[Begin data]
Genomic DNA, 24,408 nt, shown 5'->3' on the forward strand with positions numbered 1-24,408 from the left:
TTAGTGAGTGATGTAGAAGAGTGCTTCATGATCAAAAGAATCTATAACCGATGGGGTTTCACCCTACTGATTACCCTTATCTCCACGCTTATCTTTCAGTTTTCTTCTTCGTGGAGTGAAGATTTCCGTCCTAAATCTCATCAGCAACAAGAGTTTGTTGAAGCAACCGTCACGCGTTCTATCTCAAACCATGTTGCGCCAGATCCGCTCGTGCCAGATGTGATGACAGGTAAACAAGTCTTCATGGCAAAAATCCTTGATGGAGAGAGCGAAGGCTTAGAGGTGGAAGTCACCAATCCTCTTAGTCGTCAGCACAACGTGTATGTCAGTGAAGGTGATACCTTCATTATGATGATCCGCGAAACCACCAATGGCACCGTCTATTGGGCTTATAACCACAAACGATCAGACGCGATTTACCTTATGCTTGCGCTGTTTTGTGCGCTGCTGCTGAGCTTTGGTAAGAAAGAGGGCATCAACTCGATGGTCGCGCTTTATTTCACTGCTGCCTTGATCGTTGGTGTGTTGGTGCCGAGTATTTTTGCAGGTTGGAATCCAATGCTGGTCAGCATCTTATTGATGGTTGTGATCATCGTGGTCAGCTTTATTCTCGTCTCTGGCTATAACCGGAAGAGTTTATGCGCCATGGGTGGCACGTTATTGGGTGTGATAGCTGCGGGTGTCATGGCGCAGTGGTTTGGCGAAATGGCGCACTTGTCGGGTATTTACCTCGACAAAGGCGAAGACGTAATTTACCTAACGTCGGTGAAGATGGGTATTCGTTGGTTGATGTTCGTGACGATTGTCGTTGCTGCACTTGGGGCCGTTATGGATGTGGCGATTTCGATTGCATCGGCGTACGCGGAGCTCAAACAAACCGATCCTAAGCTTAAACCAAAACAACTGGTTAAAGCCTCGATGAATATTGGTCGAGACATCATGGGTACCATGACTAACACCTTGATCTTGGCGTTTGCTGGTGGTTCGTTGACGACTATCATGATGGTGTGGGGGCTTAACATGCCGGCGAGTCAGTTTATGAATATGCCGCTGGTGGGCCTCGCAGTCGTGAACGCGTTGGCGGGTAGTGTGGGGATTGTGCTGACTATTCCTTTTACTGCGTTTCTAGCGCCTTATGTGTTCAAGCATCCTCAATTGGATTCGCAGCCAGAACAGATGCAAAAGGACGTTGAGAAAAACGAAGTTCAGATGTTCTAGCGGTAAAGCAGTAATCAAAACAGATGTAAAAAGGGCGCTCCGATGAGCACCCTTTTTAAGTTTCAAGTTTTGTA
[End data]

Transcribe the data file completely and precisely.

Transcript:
Genomic DNA, 24,408 nt, shown 5'->3' on the forward strand with positions numbered 1-24,408 from the left:
TTAGTGAGTGATGTAGAAGAGTGCTTCATGATCAAAAGAATCTATAACCGATGGGGTTTCACCCTACTGATTACCCTTATCTCCACGCTTATCTTTCAGTTTTCTTCTTCGTGGAGTGAAGATTTCCGTCCTAAATCTCATCAGCAACAAGAGTTTGTTGAAGCAACCGTCACGCGTTCTATCTCAAACCATGTTGCGCCAGATCCGCTCGTGCCAGATGTGATGACAGGTAAACAAGTCTTCATGGCAAAAATCCTTGATGGAGAGAGCGAAGGCTTAGAGGTGGAAGTCACCAATCCTCTTAGTCGTCAGCACAACGTGTATGTCAGTGAAGGTGATACCTTCATTATGATGATCCGCGAAACCACCAATGGCACCGTCTATTGGGCTTATAACCACAAACGATCAGACGCGATTTACCTTATGCTTGCGCTGTTTTGTGCGCTGCTGCTGAGCTTTGGTAAGAAAGAGGGCATCAACTCGATGGTCGCGCTTTATTTCACTGCTGCCTTGATCGTTGGTGTGTTGGTGCCGAGTATTTTTGCAGGTTGGAATCCAATGCTGGTCAGCATCTTATTGATGGTTGTGATCATCGTGGTCAGCTTTATTCTCGTCTCTGGCTATAACCGGAAGAGTTTATGCGCCATGGGTGGCACGTTATTGGGTGTGATAGCTGCGGGTGTCATGGCGCAGTGGTTTGGCGAAATGGCGCACTTGTCGGGTATTTACCTCGACAAAGGCGAAGACGTAATTTACCTAACGTCGGTGAAGATGGGTATTCGTTGGTTGATGTTCGTGACGATTGTCGTTGCTGCACTTGGGGCCGTTATGGATGTGGCGATTTCGATTGCATCGGCGTACGCGGAGCTCAAACAAACCGATCCTAAGCTTAAACCAAAACAACTGGTTAAAGCCTCGATGAATATTGGTCGAGACATCATGGGTACCATGACTAACACCTTGATCTTGGCGTTTGCTGGTGGTTCGTTGACGACTATCATGATGGTGTGGGGGCTTAACATGCCGGCGAGTCAGTTTATGAATATGCCGCTGGTGGGCCTCGCAGTCGTGAACGCGTTGGCGGGTAGTGTGGGGATTGTGCTGACTATTCCTTTTACTGCGTTTCTAGCGCCTTATGTGTTCAAGCATCCTCAATTGGATTCGCAGCCAGAACAGATGCAAAAGGACGTTGAGAAAAACGAAGTTCAGATGTTCTAGCGGTAAAGCAGTAATCAAAACAGATGTAAAAAGGGCGCTCCGATGAGCACCCTTTTTAAGTTTCAAGTTTTGTA